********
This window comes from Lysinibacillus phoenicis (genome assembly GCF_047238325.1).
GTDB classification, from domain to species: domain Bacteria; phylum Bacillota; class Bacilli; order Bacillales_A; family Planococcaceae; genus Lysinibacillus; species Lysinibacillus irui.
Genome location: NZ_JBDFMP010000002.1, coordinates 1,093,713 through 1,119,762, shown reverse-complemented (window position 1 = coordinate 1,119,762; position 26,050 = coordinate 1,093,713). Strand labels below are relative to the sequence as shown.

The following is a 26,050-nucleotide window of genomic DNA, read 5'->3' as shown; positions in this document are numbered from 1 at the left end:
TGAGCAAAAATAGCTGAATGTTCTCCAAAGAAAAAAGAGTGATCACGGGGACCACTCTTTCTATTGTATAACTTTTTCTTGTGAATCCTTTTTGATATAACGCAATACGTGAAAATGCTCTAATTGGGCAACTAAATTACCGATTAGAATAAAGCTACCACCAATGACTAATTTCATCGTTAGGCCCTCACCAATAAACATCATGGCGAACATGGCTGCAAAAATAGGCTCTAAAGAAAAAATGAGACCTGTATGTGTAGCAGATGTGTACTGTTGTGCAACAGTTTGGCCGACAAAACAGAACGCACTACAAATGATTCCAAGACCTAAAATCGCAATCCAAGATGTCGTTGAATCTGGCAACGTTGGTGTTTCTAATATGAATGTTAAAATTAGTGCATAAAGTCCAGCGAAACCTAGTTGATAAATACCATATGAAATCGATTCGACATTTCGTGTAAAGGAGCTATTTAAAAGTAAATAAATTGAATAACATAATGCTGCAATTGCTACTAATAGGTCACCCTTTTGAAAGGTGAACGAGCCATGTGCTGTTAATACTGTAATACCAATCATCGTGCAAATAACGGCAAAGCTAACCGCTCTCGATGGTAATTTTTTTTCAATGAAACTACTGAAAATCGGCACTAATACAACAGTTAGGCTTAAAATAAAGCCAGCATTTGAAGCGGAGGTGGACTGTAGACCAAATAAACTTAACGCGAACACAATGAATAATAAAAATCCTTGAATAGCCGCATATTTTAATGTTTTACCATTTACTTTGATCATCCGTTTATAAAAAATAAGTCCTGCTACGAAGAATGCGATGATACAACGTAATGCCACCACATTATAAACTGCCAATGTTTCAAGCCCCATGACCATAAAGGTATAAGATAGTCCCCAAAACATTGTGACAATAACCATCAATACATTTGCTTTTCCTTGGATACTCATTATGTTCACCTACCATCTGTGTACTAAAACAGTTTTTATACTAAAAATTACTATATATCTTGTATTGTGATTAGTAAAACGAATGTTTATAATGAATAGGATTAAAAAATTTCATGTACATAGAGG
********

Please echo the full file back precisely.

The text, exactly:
This window comes from Lysinibacillus phoenicis (genome assembly GCF_047238325.1).
GTDB classification, from domain to species: domain Bacteria; phylum Bacillota; class Bacilli; order Bacillales_A; family Planococcaceae; genus Lysinibacillus; species Lysinibacillus irui.
Genome location: NZ_JBDFMP010000002.1, coordinates 1,093,713 through 1,119,762, shown reverse-complemented (window position 1 = coordinate 1,119,762; position 26,050 = coordinate 1,093,713). Strand labels below are relative to the sequence as shown.

The following is a 26,050-nucleotide window of genomic DNA, read 5'->3' as shown; positions in this document are numbered from 1 at the left end:
TGAGCAAAAATAGCTGAATGTTCTCCAAAGAAAAAAGAGTGATCACGGGGACCACTCTTTCTATTGTATAACTTTTTCTTGTGAATCCTTTTTGATATAACGCAATACGTGAAAATGCTCTAATTGGGCAACTAAATTACCGATTAGAATAAAGCTACCACCAATGACTAATTTCATCGTTAGGCCCTCACCAATAAACATCATGGCGAACATGGCTGCAAAAATAGGCTCTAAAGAAAAAATGAGACCTGTATGTGTAGCAGATGTGTACTGTTGTGCAACAGTTTGGCCGACAAAACAGAACGCACTACAAATGATTCCAAGACCTAAAATCGCAATCCAAGATGTCGTTGAATCTGGCAACGTTGGTGTTTCTAATATGAATGTTAAAATTAGTGCATAAAGTCCAGCGAAACCTAGTTGATAAATACCATATGAAATCGATTCGACATTTCGTGTAAAGGAGCTATTTAAAAGTAAATAAATTGAATAACATAATGCTGCAATTGCTACTAATAGGTCACCCTTTTGAAAGGTGAACGAGCCATGTGCTGTTAATACTGTAATACCAATCATCGTGCAAATAACGGCAAAGCTAACCGCTCTCGATGGTAATTTTTTTTCAATGAAACTACTGAAAATCGGCACTAATACAACAGTTAGGCTTAAAATAAAGCCAGCATTTGAAGCGGAGGTGGACTGTAGACCAAATAAACTTAACGCGAACACAATGAATAATAAAAATCCTTGAATAGCCGCATATTTTAATGTTTTACCATTTACTTTGATCATCCGTTTATAAAAAATAAGTCCTGCTACGAAGAATGCGATGATACAACGTAATGCCACCACATTATAAACTGCCAATGTTTCAAGCCCCATGACCATAAAGGTATAAGATAGTCCCCAAAACATTGTGACAATAACCATCAATACATTTGCTTTTCCTTGGATACTCATTATGTTCACCTACCATCTGTGTACTAAAACAGTTTTTATACTAAAAATTACTATATATCTTGTATTGTGATTAGTAAAACGAATGTTTATAATGAATAGGATTAAAAAATTTCATGTACATAGAGG